The Libby Tozier School on Academy Road in Litchfield serves prekindergarten to grade two students. Regional School Unit 4 directors will meet Aug. 24 to certify the results of the Aug. 9 referendum in which voters resoundingly defeated a proposal to build a $31.6 million addition to Oak Hill Middle School in Sabattus and close Libby Tozier and Sabattus Elementary schools. Russ Dillingham/Sun Journal

WALES — Voters in Regional School District 4 sent a powerful message to the school board and its superintendent last week — they will not back a $31.6 million addition to Oak Hill Middle School in Sabattus.

The Aug. 9 vote was 2,209 to 219.

The question becomes, what will residents of Litchfield, Sabattus and Wales support and what options are feasible to provide a safe and secure learning environment for students and staff.

The RSU 4 board of directors plans to hold an organizational meeting Wednesday, Aug. 24, at 6:30 p.m. in the central office conference room at 971 Gardiner Road in Wales. But with the start of school one week later, it’s doubtful they will have the time to begin discussions on where to go from here, regarding the district’s plan to close Sabattus and Libby Tozier primary schools and build an addition to Oak Hill Middle School in Sabattus, based on comments from board members.

Chairperson Robert English said the board will certify the results of the Aug. 9 referendum at the meeting, but indicated they will have a busy agenda that night. He also said the board had not formally discussed other options, because members made the informed decision to move forward with the addition.

Superintendent Katy Grondin assumed her new role July 1 and essentially inherited the situation. In an interview after the referendum she said she was not surprised by the result. “No, I could sense that people were ready to support a project but not that high a price. We’ve got to reach a balance with what we need and what’s affordable.”


Grondin has set a diplomatic tone for discussions moving forward. “We have to give the board time to understand the feedback,” she reasoned. “What is the level of investment we need and the community needs to make? It’s all on the table. Why not listen and put it all back on the table again?”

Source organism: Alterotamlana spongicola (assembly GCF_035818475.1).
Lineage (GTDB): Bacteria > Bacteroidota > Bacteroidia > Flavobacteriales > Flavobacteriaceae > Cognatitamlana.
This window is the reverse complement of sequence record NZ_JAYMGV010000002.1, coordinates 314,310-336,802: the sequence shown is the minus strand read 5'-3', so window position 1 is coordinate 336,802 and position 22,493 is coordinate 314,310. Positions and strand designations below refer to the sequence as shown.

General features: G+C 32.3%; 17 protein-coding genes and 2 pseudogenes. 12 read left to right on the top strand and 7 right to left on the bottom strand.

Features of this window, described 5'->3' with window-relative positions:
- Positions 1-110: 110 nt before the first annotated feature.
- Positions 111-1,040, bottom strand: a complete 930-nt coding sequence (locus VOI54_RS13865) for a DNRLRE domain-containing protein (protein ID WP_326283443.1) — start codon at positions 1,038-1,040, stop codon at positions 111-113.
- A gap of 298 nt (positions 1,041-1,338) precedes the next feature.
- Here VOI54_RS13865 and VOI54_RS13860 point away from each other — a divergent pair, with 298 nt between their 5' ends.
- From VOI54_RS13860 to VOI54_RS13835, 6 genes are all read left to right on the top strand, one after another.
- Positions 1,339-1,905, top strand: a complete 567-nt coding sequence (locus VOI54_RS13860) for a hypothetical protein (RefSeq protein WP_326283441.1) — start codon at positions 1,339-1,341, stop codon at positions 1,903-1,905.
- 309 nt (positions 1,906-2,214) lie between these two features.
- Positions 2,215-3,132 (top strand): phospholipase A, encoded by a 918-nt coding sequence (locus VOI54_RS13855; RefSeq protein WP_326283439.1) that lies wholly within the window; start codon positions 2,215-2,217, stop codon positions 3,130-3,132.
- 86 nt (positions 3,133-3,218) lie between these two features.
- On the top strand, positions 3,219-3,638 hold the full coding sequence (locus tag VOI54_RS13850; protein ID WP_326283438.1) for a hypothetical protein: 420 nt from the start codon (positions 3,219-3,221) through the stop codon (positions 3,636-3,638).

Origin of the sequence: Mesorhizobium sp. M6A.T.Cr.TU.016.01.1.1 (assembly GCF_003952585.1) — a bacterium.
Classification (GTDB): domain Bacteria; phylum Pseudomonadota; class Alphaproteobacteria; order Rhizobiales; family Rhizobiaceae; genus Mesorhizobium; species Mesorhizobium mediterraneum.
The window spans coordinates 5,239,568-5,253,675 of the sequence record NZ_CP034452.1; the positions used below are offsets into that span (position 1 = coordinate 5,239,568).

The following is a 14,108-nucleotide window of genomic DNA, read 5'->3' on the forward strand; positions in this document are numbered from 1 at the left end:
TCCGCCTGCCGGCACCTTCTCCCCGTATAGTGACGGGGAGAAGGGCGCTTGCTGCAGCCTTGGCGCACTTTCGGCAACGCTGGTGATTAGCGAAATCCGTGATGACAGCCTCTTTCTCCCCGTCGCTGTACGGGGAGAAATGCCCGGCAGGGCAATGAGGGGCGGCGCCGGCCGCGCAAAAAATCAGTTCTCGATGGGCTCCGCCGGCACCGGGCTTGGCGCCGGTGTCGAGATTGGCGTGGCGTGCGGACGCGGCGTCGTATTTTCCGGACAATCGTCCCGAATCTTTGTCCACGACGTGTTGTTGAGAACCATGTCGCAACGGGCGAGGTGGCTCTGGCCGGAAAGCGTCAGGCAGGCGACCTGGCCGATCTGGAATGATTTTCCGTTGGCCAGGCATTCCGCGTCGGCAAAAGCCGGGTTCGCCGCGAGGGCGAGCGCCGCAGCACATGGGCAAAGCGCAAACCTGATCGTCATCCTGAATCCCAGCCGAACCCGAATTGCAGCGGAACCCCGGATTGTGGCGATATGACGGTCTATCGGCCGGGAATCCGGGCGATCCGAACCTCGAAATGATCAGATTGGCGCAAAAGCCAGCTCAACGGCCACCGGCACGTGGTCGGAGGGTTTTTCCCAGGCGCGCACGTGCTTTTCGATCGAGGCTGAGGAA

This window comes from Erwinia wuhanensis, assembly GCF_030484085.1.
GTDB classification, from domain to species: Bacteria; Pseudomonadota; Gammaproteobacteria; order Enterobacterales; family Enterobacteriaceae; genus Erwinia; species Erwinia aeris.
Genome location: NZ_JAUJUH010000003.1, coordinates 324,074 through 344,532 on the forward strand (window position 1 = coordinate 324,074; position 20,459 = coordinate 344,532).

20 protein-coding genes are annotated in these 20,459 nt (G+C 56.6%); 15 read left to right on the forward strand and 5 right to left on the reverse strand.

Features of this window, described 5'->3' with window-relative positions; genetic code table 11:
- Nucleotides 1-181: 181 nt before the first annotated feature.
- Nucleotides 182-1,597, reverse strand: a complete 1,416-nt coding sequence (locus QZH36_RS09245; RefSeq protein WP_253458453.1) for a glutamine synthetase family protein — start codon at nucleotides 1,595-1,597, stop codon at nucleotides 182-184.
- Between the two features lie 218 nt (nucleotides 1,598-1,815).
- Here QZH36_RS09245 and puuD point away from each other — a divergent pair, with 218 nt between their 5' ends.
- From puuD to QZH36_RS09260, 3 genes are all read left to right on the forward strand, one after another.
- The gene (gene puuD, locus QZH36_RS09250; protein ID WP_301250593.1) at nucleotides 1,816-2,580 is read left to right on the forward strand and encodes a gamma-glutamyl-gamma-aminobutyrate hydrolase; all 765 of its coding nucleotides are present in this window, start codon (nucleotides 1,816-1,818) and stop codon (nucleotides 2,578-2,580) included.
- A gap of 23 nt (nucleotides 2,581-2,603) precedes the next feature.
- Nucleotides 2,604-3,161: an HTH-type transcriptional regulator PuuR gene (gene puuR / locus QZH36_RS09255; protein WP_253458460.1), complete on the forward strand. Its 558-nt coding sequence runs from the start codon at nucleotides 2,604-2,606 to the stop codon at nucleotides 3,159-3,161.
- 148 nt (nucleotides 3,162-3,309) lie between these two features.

Tom Wood is a Litchfield resident and chairman of the town Budget Committee. He is also a community activist and was among a group of 15 to 20 volunteers who, independent of the town, went door-to-door in what he called an informational campaign to educate residents about the referendum. Asked if he was surprised about the vote’s outcome, he said he was. “I thought it would be a lot closer.”

Wood said he’s glad the referendum did not pass but added that a lot of work lies ahead. “A lot more communication needs to happen between the board and the citizenry.”

The town has formed the Libby Tozier transition ad hoc committee, which Wood is heading up. He said they will try to establish the state of the building, including what it will take to extend its life as a school, a warehouse or other possible uses. Wood said the committee is an independent body that must figure out what needs to be examined and where to find the answers. To do that, they’ll need access to the school, which Grondin has indicated to them they will get, in a preliminary meeting with her.

“The committee’s first job is to find out what’s known,” Wood said. “Our job is to gather, analyze and recommend to the Select Board. There are a number of people intensely interested in what happens next,” he added.

The RSU 4 board is also planning to form an ad hoc committee. The panel will likely include stakeholders from a wide segment of the community to rethink what needs to be done to meet state guidelines, the desires of the community, and ultimately what’s best for the students, faculty and staff of the system’s schools.

School starts Aug. 31 for kindergarten through grade nine, Sept. 1 for grades 10-12, and Sept. 6 for prekindergarten.

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